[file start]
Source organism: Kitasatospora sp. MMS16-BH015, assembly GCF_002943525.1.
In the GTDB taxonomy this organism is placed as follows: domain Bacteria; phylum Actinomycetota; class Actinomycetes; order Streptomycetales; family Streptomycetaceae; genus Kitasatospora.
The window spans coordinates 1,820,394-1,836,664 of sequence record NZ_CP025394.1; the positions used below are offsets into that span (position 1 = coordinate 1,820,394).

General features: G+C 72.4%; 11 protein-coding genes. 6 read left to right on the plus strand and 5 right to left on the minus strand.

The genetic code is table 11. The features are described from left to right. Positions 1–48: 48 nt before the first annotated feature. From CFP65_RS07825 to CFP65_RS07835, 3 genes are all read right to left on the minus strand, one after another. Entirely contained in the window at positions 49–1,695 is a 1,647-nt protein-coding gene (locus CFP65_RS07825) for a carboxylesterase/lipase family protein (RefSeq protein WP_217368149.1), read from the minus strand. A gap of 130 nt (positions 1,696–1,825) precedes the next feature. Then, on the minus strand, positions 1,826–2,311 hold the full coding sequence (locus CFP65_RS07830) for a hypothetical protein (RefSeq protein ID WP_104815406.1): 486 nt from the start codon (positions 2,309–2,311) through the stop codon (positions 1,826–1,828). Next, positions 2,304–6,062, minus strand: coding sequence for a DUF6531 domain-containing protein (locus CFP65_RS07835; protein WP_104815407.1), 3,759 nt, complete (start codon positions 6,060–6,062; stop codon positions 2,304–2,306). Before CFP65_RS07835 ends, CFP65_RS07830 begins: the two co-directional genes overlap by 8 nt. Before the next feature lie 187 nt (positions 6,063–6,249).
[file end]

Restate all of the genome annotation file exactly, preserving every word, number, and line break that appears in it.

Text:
Source organism: Kitasatospora sp. MMS16-BH015, assembly GCF_002943525.1.
In the GTDB taxonomy this organism is placed as follows: domain Bacteria; phylum Actinomycetota; class Actinomycetes; order Streptomycetales; family Streptomycetaceae; genus Kitasatospora.
The window spans coordinates 1,820,394-1,836,664 of sequence record NZ_CP025394.1; the positions used below are offsets into that span (position 1 = coordinate 1,820,394).

General features: G+C 72.4%; 11 protein-coding genes. 6 read left to right on the plus strand and 5 right to left on the minus strand.

The genetic code is table 11. The features are described from left to right. Positions 1–48: 48 nt before the first annotated feature. From CFP65_RS07825 to CFP65_RS07835, 3 genes are all read right to left on the minus strand, one after another. Entirely contained in the window at positions 49–1,695 is a 1,647-nt protein-coding gene (locus CFP65_RS07825) for a carboxylesterase/lipase family protein (RefSeq protein WP_217368149.1), read from the minus strand. A gap of 130 nt (positions 1,696–1,825) precedes the next feature. Then, on the minus strand, positions 1,826–2,311 hold the full coding sequence (locus CFP65_RS07830) for a hypothetical protein (RefSeq protein ID WP_104815406.1): 486 nt from the start codon (positions 2,309–2,311) through the stop codon (positions 1,826–1,828). Next, positions 2,304–6,062, minus strand: coding sequence for a DUF6531 domain-containing protein (locus CFP65_RS07835; protein WP_104815407.1), 3,759 nt, complete (start codon positions 6,060–6,062; stop codon positions 2,304–2,306). Before CFP65_RS07835 ends, CFP65_RS07830 begins: the two co-directional genes overlap by 8 nt. Before the next feature lie 187 nt (positions 6,063–6,249).